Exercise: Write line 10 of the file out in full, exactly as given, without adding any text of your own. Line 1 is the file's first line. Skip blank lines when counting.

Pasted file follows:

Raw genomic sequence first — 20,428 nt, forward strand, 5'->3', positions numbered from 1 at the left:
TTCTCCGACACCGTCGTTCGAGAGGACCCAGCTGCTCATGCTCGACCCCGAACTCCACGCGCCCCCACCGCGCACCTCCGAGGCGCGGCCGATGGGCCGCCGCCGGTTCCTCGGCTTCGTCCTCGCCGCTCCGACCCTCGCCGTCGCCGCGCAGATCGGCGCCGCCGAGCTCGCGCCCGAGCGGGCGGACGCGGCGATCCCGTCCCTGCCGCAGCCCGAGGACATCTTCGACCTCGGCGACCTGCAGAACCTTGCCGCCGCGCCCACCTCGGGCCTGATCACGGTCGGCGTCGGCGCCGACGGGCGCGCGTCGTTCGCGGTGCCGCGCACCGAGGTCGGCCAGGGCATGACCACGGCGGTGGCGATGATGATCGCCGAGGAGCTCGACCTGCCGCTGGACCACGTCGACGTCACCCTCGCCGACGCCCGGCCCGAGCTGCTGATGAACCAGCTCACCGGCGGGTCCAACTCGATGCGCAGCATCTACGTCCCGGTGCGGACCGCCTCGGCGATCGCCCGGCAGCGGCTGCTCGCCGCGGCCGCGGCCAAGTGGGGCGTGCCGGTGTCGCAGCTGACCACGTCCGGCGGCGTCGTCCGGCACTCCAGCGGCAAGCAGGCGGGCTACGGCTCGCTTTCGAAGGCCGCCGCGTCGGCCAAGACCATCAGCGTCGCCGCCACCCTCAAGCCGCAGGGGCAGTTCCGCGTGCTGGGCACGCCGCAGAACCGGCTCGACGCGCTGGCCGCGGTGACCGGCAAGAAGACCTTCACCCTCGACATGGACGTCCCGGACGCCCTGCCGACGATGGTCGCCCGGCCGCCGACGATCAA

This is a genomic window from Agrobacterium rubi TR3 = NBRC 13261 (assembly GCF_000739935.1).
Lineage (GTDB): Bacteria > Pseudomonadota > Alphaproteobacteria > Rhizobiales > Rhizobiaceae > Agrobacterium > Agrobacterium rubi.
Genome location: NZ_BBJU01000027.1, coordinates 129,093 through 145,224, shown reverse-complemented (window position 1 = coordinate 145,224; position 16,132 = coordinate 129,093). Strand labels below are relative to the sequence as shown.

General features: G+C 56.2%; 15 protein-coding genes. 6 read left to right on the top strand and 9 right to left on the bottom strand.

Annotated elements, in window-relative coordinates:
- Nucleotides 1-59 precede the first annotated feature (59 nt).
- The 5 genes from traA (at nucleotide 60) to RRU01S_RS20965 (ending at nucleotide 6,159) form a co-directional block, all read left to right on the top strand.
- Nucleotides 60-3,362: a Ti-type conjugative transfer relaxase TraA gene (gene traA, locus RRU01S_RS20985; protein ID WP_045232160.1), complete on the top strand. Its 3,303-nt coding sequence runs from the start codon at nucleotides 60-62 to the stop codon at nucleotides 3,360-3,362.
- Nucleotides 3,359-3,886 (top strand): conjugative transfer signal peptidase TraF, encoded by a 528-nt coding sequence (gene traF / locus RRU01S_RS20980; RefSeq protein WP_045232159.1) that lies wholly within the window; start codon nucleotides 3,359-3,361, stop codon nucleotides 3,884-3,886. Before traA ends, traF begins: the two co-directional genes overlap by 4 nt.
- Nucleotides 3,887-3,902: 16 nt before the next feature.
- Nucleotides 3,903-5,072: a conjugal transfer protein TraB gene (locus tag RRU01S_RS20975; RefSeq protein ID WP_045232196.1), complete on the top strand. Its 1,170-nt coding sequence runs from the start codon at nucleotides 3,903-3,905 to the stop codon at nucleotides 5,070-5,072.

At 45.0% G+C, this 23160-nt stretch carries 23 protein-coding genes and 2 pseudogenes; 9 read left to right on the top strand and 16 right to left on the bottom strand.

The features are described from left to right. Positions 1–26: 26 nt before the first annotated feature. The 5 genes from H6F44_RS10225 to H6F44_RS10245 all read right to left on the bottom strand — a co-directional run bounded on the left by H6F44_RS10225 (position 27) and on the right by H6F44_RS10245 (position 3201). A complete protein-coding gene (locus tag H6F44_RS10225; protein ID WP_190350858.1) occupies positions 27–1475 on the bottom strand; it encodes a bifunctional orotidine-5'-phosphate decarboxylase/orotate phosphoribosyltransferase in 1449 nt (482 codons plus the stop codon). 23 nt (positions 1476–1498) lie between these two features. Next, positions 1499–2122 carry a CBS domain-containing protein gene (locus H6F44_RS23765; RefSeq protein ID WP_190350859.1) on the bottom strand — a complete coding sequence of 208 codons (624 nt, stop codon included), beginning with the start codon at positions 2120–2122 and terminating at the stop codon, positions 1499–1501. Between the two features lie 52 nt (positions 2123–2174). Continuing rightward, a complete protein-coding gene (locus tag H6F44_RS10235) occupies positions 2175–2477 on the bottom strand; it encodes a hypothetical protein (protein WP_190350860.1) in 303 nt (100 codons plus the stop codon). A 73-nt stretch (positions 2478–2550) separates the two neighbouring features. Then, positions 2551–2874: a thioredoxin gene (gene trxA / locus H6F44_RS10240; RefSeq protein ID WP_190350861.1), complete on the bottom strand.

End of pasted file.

- Nucleotides 60-3,362: a Ti-type conjugative transfer relaxase TraA gene (gene traA, locus RRU01S_RS20985; protein ID WP_045232160.1), complete on the top strand. Its 3,303-nt coding sequence runs from the start codon at nucleotides 60-62 to the stop codon at nucleotides 3,360-3,362.